Sign in to follow this  

Rate this topic

Recommended Posts

Hey everyone!

Just wanted to check in with some interesting reflections that I had recently with the folks who could benefit. So for background, I recently started med school and we have to take a pretty detailed course in gross anatomy that covers the entire body head to toe. I found that as a singing student, learning gross anatomy in lab and lecture has been extremely beneficial. There are so many things that we talk about and try to cue ourselves and others to do in order to achieve certain qualities in vocal production that now seem so much less mysterious, mystical, and/or unclear to me.

7ISnhX1.png

1. Twang - quacking, pharyngeal voice, narrowing of ari-epiglottic funnel/space/whatever people want to call it.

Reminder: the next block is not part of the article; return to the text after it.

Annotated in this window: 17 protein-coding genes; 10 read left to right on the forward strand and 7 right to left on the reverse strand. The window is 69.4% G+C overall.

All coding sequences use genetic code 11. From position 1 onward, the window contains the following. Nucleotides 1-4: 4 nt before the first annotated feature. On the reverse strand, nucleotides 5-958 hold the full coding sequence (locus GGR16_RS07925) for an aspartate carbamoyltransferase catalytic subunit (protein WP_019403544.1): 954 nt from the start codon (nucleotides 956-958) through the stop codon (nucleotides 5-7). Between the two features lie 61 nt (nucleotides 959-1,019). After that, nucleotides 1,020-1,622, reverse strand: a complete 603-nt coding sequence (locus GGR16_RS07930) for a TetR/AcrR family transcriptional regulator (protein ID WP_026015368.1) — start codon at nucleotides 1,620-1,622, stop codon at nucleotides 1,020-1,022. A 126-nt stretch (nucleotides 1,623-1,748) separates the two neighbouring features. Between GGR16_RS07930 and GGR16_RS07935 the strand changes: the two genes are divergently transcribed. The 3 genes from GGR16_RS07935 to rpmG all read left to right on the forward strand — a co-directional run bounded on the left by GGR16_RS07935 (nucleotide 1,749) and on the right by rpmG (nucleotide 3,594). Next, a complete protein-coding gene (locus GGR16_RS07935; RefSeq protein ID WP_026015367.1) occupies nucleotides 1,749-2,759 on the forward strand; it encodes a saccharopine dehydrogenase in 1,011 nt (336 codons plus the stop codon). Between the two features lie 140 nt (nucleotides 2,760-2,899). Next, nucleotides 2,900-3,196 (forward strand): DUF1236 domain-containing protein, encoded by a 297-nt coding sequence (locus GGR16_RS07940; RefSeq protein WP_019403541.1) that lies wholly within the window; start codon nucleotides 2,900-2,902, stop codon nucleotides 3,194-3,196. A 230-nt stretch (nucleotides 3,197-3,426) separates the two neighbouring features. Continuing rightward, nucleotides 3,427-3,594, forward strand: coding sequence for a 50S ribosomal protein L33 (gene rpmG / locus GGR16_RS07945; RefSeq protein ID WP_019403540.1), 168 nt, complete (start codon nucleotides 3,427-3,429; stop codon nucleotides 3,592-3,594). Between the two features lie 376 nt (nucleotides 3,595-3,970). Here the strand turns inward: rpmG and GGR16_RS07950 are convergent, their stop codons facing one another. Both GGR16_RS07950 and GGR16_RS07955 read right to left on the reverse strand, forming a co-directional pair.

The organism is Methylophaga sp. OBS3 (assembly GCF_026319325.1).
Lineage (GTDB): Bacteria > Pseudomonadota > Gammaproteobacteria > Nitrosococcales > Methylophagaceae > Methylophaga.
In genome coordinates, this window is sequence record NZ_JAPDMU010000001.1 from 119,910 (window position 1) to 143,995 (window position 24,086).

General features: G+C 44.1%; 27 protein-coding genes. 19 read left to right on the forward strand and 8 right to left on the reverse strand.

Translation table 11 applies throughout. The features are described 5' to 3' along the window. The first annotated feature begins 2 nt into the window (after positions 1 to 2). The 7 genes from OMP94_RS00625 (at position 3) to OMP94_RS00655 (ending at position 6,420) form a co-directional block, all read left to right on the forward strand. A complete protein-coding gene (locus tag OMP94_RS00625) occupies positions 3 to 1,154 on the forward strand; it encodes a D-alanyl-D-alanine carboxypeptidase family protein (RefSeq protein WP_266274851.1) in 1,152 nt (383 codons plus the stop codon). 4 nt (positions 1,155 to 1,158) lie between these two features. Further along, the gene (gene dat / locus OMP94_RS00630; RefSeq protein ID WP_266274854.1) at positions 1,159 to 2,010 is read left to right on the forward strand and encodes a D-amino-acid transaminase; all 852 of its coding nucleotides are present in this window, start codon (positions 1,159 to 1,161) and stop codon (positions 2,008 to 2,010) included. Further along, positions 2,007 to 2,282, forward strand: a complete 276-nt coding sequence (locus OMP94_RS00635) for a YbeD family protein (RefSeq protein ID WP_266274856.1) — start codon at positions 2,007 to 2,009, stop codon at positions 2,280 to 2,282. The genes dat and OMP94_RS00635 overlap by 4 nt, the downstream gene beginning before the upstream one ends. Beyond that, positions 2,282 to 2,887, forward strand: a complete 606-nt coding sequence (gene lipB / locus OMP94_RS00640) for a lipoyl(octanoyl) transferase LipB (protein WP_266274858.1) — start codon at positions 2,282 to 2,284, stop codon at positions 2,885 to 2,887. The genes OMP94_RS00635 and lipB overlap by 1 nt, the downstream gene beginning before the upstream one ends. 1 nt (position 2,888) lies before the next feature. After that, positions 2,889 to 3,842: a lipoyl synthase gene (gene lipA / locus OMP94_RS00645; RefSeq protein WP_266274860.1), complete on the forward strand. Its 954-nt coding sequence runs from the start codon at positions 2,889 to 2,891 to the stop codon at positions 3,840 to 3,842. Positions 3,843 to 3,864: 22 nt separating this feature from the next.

I have seen SO many thread about "what is twang, how do we do it"... seriously, cutting into the back of the pharynx and looking at the picture like this taught a very real lesson of how close the muscular back of the tongue is to the epiglottis, which creates the necessary twang to help us negotiate pressure to adduct our vocal folds for good singing. This explains why the cue of "raise back of tongue to molars" can help get the epiglottis to move if the student does not know what it means to "twang". There are three muscles attached to the pharynx called "superior, middle and inferior pharyngeal constrictors", the infrahyoid muscles, and some of the tongue (more on that later) muscles... some of the enemies of beginning singers.